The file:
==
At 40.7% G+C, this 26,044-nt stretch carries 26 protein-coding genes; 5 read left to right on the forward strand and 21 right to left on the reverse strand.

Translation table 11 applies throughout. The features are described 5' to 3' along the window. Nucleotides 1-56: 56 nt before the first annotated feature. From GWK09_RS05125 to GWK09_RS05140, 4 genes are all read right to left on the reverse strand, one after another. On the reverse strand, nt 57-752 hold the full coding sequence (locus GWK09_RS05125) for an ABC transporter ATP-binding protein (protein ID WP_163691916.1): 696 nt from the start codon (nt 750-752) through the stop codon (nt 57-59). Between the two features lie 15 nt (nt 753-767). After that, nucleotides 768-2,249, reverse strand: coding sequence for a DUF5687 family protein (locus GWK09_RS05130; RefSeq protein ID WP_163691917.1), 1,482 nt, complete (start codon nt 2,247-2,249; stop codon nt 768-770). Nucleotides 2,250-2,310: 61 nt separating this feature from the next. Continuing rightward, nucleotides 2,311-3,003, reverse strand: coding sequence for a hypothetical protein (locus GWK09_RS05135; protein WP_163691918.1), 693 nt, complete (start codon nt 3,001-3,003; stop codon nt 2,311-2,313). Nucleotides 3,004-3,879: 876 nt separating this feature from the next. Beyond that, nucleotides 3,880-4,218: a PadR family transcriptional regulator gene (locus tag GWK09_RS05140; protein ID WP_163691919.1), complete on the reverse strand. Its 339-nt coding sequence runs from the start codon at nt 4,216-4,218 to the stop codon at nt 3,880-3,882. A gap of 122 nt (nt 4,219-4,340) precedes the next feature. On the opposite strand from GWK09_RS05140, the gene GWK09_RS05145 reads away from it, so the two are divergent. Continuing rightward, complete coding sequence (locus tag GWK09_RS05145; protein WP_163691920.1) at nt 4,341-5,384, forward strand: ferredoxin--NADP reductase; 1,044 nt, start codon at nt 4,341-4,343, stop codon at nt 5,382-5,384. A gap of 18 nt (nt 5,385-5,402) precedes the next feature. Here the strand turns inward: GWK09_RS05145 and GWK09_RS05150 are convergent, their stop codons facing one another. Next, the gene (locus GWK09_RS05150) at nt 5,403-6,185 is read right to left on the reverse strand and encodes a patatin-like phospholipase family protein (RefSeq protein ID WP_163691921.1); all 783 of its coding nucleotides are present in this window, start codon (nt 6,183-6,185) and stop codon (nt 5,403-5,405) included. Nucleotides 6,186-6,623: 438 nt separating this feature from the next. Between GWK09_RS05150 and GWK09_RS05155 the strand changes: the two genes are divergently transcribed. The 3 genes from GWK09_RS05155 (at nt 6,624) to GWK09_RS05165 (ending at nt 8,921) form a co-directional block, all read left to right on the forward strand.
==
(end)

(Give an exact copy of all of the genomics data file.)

At 40.7% G+C, this 26,044-nt stretch carries 26 protein-coding genes; 5 read left to right on the forward strand and 21 right to left on the reverse strand.

Translation table 11 applies throughout. The features are described 5' to 3' along the window. Nucleotides 1-56: 56 nt before the first annotated feature. From GWK09_RS05125 to GWK09_RS05140, 4 genes are all read right to left on the reverse strand, one after another. On the reverse strand, nt 57-752 hold the full coding sequence (locus GWK09_RS05125) for an ABC transporter ATP-binding protein (protein ID WP_163691916.1): 696 nt from the start codon (nt 750-752) through the stop codon (nt 57-59). Between the two features lie 15 nt (nt 753-767). After that, nucleotides 768-2,249, reverse strand: coding sequence for a DUF5687 family protein (locus GWK09_RS05130; RefSeq protein ID WP_163691917.1), 1,482 nt, complete (start codon nt 2,247-2,249; stop codon nt 768-770). Nucleotides 2,250-2,310: 61 nt separating this feature from the next. Continuing rightward, nucleotides 2,311-3,003, reverse strand: coding sequence for a hypothetical protein (locus GWK09_RS05135; protein WP_163691918.1), 693 nt, complete (start codon nt 3,001-3,003; stop codon nt 2,311-2,313). Nucleotides 3,004-3,879: 876 nt separating this feature from the next. Beyond that, nucleotides 3,880-4,218: a PadR family transcriptional regulator gene (locus tag GWK09_RS05140; protein ID WP_163691919.1), complete on the reverse strand. Its 339-nt coding sequence runs from the start codon at nt 4,216-4,218 to the stop codon at nt 3,880-3,882. A gap of 122 nt (nt 4,219-4,340) precedes the next feature. On the opposite strand from GWK09_RS05140, the gene GWK09_RS05145 reads away from it, so the two are divergent. Continuing rightward, complete coding sequence (locus tag GWK09_RS05145; protein WP_163691920.1) at nt 4,341-5,384, forward strand: ferredoxin--NADP reductase; 1,044 nt, start codon at nt 4,341-4,343, stop codon at nt 5,382-5,384. A gap of 18 nt (nt 5,385-5,402) precedes the next feature. Here the strand turns inward: GWK09_RS05145 and GWK09_RS05150 are convergent, their stop codons facing one another. Next, the gene (locus GWK09_RS05150) at nt 5,403-6,185 is read right to left on the reverse strand and encodes a patatin-like phospholipase family protein (RefSeq protein ID WP_163691921.1); all 783 of its coding nucleotides are present in this window, start codon (nt 6,183-6,185) and stop codon (nt 5,403-5,405) included. Nucleotides 6,186-6,623: 438 nt separating this feature from the next. Between GWK09_RS05150 and GWK09_RS05155 the strand changes: the two genes are divergently transcribed. The 3 genes from GWK09_RS05155 (at nt 6,624) to GWK09_RS05165 (ending at nt 8,921) form a co-directional block, all read left to right on the forward strand.